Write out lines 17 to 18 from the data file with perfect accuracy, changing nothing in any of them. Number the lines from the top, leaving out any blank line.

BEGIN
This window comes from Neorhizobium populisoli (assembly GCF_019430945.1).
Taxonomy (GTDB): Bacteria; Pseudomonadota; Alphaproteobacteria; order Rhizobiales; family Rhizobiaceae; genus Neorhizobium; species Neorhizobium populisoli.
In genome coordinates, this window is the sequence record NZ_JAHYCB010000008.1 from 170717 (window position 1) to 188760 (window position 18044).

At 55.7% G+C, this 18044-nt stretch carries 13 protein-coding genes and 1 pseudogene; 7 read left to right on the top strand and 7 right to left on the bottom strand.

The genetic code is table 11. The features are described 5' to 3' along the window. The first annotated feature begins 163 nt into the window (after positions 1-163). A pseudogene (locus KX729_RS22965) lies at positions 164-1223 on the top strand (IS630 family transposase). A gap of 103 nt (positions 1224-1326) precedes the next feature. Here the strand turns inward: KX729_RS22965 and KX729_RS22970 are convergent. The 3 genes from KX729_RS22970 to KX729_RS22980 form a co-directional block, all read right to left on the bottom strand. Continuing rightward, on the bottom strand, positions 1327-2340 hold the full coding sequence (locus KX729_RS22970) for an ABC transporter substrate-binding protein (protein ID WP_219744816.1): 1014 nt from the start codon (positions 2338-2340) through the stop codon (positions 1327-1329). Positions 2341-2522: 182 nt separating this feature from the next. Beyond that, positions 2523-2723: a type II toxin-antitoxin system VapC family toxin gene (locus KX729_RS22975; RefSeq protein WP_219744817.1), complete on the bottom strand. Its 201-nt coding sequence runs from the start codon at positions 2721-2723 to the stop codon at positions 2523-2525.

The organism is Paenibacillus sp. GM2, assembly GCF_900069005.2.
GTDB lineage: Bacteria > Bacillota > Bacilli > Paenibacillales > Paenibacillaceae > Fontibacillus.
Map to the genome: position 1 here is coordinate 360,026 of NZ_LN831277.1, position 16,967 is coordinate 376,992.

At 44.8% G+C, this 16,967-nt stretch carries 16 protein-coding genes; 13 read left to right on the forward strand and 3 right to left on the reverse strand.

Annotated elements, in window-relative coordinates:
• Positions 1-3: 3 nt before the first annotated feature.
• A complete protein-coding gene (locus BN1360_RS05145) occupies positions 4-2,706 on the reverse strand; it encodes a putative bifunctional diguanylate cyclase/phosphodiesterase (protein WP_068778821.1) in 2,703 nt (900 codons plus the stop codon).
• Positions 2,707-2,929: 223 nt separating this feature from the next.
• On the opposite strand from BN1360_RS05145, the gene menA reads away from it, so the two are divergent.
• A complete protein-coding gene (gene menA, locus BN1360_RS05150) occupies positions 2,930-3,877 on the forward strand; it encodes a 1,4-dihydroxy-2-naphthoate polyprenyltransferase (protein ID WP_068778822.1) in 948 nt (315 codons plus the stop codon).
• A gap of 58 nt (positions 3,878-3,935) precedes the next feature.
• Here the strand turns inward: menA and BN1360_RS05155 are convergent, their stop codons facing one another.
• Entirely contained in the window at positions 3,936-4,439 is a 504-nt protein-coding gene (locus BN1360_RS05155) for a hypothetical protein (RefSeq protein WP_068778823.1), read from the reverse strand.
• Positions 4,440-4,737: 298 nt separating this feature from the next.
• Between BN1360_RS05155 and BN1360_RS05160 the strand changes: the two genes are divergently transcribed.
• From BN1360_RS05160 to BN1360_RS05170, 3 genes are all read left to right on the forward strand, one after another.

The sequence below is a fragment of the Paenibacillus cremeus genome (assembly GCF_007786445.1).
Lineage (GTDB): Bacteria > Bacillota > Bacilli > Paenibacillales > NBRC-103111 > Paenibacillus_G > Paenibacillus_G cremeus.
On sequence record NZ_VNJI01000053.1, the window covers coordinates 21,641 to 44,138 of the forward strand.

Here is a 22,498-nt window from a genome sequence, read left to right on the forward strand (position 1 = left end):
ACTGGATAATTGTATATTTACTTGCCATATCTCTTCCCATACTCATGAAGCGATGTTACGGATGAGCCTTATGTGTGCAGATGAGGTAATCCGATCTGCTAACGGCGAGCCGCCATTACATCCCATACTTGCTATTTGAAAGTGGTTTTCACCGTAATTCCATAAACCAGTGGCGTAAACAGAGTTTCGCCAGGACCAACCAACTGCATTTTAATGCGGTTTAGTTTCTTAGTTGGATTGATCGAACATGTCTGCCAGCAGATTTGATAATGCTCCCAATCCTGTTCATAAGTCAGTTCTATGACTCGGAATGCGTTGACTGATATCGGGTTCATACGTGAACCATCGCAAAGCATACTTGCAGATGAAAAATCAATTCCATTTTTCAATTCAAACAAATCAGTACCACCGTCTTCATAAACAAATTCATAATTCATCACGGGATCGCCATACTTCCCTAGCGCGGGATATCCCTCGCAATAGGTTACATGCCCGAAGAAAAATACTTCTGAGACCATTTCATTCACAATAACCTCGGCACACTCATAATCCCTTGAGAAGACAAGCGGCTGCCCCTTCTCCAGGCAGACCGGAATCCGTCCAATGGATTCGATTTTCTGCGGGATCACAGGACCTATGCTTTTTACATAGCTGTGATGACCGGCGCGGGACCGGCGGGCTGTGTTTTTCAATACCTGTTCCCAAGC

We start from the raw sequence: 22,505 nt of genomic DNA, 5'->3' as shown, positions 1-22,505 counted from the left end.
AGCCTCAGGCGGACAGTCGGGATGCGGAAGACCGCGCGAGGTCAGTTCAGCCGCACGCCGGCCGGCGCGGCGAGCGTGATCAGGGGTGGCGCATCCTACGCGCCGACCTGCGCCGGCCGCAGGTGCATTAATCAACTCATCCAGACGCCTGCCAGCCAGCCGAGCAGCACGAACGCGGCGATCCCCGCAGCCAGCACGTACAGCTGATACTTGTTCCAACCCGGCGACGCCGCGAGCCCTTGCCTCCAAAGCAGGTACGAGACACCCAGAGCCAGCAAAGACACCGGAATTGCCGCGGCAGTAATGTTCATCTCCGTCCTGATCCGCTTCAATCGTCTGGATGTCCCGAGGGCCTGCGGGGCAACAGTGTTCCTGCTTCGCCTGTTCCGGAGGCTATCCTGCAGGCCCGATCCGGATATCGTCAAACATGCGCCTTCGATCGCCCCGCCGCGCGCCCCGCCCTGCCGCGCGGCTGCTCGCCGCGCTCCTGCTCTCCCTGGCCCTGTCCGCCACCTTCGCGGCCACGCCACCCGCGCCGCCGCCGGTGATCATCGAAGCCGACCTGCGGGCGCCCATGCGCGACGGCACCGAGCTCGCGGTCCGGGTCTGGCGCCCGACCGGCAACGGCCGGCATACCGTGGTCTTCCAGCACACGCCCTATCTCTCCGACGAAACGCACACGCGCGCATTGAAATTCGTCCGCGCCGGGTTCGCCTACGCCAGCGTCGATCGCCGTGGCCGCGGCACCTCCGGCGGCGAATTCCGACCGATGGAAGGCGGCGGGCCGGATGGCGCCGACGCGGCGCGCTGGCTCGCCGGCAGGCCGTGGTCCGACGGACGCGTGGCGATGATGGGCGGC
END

• Here the strand turns inward: menA and BN1360_RS05155 are convergent, their stop codons facing one another.
• Entirely contained in the window at positions 3,936-4,439 is a 504-nt protein-coding gene (locus BN1360_RS05155) for a hypothetical protein (RefSeq protein WP_068778823.1), read from the reverse strand.